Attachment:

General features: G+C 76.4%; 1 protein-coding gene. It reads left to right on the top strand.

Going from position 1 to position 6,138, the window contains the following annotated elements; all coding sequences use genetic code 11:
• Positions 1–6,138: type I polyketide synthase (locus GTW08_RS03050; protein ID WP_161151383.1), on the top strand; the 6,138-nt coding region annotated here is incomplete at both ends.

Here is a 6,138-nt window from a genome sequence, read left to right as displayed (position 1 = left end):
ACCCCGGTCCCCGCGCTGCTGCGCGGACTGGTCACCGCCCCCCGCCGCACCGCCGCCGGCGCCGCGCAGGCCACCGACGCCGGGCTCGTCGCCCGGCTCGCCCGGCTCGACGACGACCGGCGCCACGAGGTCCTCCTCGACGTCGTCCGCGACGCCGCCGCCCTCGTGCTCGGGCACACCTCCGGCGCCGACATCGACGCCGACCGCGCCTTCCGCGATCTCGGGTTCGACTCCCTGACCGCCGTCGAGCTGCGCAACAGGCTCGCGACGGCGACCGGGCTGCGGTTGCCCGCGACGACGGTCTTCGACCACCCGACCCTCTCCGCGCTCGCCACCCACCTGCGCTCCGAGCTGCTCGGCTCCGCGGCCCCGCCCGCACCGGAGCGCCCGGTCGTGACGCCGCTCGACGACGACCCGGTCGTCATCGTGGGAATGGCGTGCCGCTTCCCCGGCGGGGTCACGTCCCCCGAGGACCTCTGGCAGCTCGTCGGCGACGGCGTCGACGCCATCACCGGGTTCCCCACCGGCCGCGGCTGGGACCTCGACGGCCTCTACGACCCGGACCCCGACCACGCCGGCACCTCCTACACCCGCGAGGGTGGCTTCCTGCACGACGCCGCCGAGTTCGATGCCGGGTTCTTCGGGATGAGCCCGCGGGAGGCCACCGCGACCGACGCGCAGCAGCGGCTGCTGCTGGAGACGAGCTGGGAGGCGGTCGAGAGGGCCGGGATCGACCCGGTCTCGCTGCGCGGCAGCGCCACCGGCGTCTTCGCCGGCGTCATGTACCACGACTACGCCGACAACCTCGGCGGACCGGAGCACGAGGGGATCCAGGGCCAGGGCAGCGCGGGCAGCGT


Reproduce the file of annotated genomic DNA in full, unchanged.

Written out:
General features: G+C 76.4%; 1 protein-coding gene. It reads left to right on the top strand.

Going from position 1 to position 6,138, the window contains the following annotated elements; all coding sequences use genetic code 11:
• Positions 1–6,138: type I polyketide synthase (locus GTW08_RS03050; protein ID WP_161151383.1), on the top strand; the 6,138-nt coding region annotated here is incomplete at both ends.

Here is a 6,138-nt window from a genome sequence, read left to right as displayed (position 1 = left end):
ACCCCGGTCCCCGCGCTGCTGCGCGGACTGGTCACCGCCCCCCGCCGCACCGCCGCCGGCGCCGCGCAGGCCACCGACGCCGGGCTCGTCGCCCGGCTCGCCCGGCTCGACGACGACCGGCGCCACGAGGTCCTCCTCGACGTCGTCCGCGACGCCGCCGCCCTCGTGCTCGGGCACACCTCCGGCGCCGACATCGACGCCGACCGCGCCTTCCGCGATCTCGGGTTCGACTCCCTGACCGCCGTCGAGCTGCGCAACAGGCTCGCGACGGCGACCGGGCTGCGGTTGCCCGCGACGACGGTCTTCGACCACCCGACCCTCTCCGCGCTCGCCACCCACCTGCGCTCCGAGCTGCTCGGCTCCGCGGCCCCGCCCGCACCGGAGCGCCCGGTCGTGACGCCGCTCGACGACGACCCGGTCGTCATCGTGGGAATGGCGTGCCGCTTCCCCGGCGGGGTCACGTCCCCCGAGGACCTCTGGCAGCTCGTCGGCGACGGCGTCGACGCCATCACCGGGTTCCCCACCGGCCGCGGCTGGGACCTCGACGGCCTCTACGACCCGGACCCCGACCACGCCGGCACCTCCTACACCCGCGAGGGTGGCTTCCTGCACGACGCCGCCGAGTTCGATGCCGGGTTCTTCGGGATGAGCCCGCGGGAGGCCACCGCGACCGACGCGCAGCAGCGGCTGCTGCTGGAGACGAGCTGGGAGGCGGTCGAGAGGGCCGGGATCGACCCGGTCTCGCTGCGCGGCAGCGCCACCGGCGTCTTCGCCGGCGTCATGTACCACGACTACGCCGACAACCTCGGCGGACCGGAGCACGAGGGGATCCAGGGCCAGGGCAGCGCGGGCAGCGT